Have you noticed your dog’s front leg shakes when sitting? Front leg shaking can indicate behavioural or medical issues, so it’s not something to ignore.
In this article, we’ll discuss the most common reasons for a dog’s front leg shaking while sitting. We’ll also explore whether it’s normal for a dog’s leg to shake and when to contact a vet.
- Is It Normal for a Dog’s Leg to Shake?
- 13 Reasons for a Dog’s Front Leg to Shake When Sitting
- When Should You Contact a Vet?
Is It Normal for a Dog’s Leg to Shake?
A dog’s legs can shake for a variety of reasons. While these reasons aren’t always serious, it’s still not normal for a dog’s leg to shake regularly.
There are three broad categories when it comes to reasons for leg shaking:
- Behavioural. If the dog is scared or anxious, stress hormones are released into the body as part of the “flight or fight” response. These can cause the dog’s legs to tremble or shake.
- Medical. Any condition affecting the nervous system may lead to front leg shaking. Pain is also a common reason for leg shaking.
- Environmental. Shivering can also be caused by something in the dog’s environment, such as cold weather.
You should always contact a vet if you notice your dog’s front leg shaking – particularly if it happens regularly or for an extended period.
Shaking, Twitching and Shivering – What’s The Difference?
When reading about canine health conditions, you’ll often see the words shaking, twitching and shivering used interchangeably. There are actually differences between them though:
- Shaking is a continuous and repetitive movement. It’s involuntary and is often in response to pain or stress.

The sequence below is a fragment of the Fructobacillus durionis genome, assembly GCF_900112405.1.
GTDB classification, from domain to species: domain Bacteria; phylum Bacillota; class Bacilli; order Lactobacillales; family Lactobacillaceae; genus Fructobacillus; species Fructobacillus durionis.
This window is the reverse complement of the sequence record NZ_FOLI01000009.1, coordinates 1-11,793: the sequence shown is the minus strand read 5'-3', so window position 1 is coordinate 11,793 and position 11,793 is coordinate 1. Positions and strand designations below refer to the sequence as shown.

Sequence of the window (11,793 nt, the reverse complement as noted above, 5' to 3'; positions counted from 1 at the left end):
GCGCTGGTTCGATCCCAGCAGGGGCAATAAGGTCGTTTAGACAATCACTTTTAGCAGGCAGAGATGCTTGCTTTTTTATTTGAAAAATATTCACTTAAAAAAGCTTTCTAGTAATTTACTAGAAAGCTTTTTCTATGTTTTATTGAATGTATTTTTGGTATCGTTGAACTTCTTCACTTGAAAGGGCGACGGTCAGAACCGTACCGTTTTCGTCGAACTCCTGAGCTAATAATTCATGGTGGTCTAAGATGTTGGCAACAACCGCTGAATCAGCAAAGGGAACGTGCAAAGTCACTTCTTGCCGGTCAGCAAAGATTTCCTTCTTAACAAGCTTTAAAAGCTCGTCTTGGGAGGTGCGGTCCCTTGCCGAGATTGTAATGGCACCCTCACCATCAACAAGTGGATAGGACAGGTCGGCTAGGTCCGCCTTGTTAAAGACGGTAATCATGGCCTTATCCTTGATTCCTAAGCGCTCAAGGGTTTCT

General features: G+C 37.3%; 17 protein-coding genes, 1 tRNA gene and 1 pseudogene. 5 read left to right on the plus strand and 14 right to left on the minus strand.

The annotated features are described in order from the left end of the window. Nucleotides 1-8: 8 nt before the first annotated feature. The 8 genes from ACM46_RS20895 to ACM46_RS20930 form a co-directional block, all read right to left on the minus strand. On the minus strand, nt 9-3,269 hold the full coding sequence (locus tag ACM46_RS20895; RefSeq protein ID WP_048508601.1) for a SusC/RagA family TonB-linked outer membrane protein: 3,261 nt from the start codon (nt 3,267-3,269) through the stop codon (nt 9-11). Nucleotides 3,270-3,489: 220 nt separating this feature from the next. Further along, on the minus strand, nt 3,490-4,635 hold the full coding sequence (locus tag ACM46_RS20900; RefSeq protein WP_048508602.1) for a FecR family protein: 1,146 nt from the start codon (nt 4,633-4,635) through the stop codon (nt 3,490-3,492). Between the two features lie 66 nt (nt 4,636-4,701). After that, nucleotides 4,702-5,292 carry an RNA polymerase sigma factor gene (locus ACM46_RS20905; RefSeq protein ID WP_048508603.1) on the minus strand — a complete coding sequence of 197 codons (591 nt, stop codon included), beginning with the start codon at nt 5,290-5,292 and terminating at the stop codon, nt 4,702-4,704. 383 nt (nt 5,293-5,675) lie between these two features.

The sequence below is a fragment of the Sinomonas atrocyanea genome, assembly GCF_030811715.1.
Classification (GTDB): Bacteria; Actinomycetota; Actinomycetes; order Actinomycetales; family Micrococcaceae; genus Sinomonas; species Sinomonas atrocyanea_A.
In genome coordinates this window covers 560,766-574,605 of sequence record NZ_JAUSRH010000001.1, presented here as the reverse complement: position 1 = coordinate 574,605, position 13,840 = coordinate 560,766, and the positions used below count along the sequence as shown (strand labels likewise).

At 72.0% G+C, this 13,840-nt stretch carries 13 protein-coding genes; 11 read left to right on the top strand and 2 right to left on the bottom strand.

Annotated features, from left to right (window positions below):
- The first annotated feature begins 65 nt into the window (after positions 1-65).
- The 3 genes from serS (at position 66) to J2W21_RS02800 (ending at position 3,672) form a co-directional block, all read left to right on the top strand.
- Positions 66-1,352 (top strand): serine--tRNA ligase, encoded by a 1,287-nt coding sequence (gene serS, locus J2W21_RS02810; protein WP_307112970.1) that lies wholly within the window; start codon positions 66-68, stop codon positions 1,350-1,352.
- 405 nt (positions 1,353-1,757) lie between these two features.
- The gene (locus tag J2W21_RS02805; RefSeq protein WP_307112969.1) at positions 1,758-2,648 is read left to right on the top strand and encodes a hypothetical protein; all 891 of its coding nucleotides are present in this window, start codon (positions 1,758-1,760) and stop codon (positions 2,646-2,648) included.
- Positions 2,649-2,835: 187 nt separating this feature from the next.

- Twitching is an infrequent and sporadic movement of the limb. You’ll often see a dog twitching when dreaming, but it can also be caused by medical conditions.
- Shivering is when the dog’s muscles tense up to generate heat during cold conditions.
13 Reasons for a Dog’s Front Leg to Shake When Sitting
When a dog is in pain, there will often be higher levels of stress hormones and adrenaline in the blood.
These can cause the front limbs to shake – especially if the pain is localised to the leg or shoulder joint. The dog’s front leg may also shake when they put weight through it, which could be why you notice shaking when they are sitting (rather than lying down).
It can be hard to tell when a dog is in pain, as they naturally hide discomfort. Look for other possible symptoms, such as chewing at the area, limping, or changes in behaviour.
Always visit a vet if you suspect your dog is in pain. There are many potential causes, ranging from an acute injury, to diseases like distemper and arthritis.
An obvious reason for a dog’s leg shaking is that they are cold. Just like humans, dogs shake to generate body heat and stay warm.
Shivering due to cold temperatures usually won’t be localised to the front legs. However, this might be where the shivering is most obvious when your pet sits down.
Some dogs tremble or shake with excitement when they think something fun is about to happen. For example, you might notice your dog’s leg shaking when it’s almost mealtime, or when you get home from work.
Shaking due to anticipation is most noticeable in the front legs, as dogs often sit when waiting. It should quickly stop once the dog calms down again.
Note: Any dog can shake with excitement, but it’s most common in puppies or adolescent dogs.
Stress causes the dog to become tense and alert. In some cases, this may lead to the dog shaking, due to elevated levels of adrenaline in the blood.
Aside from shaking, other symptoms of stress in dogs can include lip licking, yawning, whimpering, pacing, panting, and a tucked tail. For more examples, read our guide to stress in dogs.